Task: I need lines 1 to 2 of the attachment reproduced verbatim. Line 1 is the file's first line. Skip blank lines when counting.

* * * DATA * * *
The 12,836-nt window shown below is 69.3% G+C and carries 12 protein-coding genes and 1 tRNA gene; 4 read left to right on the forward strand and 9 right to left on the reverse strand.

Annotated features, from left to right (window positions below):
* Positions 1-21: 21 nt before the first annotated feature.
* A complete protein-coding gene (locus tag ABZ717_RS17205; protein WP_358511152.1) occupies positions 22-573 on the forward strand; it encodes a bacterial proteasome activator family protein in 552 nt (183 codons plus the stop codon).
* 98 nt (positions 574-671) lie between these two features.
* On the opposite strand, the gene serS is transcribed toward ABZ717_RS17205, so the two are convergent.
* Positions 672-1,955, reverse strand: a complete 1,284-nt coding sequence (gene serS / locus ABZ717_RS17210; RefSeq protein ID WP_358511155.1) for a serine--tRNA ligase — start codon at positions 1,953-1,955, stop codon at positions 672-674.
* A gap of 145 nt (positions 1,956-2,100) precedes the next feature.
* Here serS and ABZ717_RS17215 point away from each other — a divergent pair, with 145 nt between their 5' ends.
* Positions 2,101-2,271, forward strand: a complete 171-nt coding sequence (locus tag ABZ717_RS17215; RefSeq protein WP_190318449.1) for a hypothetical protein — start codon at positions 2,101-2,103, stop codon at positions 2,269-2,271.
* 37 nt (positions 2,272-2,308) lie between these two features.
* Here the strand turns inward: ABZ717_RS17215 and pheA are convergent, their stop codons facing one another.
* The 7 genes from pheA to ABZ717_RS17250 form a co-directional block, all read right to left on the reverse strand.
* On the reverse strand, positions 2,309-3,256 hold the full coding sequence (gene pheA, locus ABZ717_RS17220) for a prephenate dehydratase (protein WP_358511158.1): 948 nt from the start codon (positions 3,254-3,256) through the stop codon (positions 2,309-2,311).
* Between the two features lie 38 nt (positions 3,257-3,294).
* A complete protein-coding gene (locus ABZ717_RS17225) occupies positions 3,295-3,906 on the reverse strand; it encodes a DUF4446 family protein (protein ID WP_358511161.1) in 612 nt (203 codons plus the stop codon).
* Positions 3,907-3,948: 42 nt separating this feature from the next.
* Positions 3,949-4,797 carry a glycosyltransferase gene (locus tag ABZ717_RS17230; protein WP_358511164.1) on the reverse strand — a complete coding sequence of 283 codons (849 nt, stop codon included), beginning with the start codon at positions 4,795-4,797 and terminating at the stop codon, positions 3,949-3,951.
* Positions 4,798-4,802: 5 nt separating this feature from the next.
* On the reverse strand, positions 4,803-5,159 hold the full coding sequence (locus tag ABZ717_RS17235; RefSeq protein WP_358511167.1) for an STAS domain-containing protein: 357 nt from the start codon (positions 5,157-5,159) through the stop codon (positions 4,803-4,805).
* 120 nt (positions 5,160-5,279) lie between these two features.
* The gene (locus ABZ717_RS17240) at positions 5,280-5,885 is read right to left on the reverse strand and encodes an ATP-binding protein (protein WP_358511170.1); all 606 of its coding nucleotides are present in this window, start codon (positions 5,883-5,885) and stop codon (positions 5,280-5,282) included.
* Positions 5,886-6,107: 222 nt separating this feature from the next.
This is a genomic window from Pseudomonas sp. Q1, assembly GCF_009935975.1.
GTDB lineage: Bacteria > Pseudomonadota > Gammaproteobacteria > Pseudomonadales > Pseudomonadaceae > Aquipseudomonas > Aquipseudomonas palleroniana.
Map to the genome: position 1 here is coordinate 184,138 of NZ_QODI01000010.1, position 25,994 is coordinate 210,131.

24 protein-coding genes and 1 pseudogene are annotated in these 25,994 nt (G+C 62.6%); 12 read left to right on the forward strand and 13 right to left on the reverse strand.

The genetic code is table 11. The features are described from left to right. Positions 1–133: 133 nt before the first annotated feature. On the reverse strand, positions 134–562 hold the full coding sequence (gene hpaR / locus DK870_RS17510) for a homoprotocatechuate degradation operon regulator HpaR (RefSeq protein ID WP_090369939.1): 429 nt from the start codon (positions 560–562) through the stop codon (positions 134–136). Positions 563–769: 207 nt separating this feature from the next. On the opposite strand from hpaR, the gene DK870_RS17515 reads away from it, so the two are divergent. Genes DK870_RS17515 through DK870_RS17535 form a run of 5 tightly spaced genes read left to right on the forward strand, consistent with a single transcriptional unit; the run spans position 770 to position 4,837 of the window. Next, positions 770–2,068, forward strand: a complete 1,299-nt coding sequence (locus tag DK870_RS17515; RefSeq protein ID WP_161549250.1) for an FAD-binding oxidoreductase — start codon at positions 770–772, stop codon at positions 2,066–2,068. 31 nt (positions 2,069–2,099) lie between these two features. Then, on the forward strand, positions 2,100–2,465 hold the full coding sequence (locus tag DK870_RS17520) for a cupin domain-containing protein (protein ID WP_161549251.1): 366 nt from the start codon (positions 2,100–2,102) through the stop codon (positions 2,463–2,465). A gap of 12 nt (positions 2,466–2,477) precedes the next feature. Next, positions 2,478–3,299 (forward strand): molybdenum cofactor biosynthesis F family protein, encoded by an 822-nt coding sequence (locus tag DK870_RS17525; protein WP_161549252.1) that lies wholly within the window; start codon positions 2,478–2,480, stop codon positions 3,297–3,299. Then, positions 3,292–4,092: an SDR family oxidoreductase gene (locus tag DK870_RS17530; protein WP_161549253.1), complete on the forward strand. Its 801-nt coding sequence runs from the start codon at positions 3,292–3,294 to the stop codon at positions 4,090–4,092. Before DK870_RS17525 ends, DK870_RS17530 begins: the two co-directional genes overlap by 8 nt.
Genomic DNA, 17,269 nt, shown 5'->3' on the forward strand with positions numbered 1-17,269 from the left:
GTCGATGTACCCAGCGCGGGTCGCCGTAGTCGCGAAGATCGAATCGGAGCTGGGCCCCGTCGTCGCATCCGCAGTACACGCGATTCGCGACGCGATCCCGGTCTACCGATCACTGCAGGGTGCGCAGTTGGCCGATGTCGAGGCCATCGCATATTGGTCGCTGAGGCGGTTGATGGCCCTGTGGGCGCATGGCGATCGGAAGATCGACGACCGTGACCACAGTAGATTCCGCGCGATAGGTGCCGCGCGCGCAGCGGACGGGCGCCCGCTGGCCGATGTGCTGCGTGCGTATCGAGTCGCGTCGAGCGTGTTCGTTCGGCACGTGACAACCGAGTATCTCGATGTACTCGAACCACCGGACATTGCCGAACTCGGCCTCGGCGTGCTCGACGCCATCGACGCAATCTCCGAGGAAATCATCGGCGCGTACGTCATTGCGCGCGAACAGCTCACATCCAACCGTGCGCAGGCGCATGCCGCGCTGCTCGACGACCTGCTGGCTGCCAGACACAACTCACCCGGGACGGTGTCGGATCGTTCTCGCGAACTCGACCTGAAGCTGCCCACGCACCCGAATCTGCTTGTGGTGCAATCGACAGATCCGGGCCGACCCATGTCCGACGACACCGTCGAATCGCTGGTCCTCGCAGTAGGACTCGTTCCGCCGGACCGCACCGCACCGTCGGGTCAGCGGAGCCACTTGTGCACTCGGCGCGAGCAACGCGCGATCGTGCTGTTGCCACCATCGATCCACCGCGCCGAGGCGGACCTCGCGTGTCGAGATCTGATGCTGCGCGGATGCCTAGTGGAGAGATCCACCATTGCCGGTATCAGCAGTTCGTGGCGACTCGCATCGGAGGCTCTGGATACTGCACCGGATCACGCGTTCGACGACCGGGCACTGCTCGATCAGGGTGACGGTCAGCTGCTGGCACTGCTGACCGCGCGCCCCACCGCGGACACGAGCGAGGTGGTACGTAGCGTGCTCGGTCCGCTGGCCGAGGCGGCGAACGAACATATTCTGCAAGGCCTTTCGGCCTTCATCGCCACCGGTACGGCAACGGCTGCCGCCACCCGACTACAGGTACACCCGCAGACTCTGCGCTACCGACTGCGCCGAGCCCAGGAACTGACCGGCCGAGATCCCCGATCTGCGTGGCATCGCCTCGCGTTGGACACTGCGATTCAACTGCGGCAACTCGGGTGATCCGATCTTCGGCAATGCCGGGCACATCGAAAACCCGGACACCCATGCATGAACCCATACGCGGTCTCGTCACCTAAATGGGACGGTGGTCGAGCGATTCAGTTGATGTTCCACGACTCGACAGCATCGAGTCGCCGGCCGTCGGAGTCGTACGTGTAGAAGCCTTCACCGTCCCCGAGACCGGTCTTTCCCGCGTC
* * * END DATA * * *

The 12,836-nt window shown below is 69.3% G+C and carries 12 protein-coding genes and 1 tRNA gene; 4 read left to right on the forward strand and 9 right to left on the reverse strand.

Annotated features, from left to right (window positions below):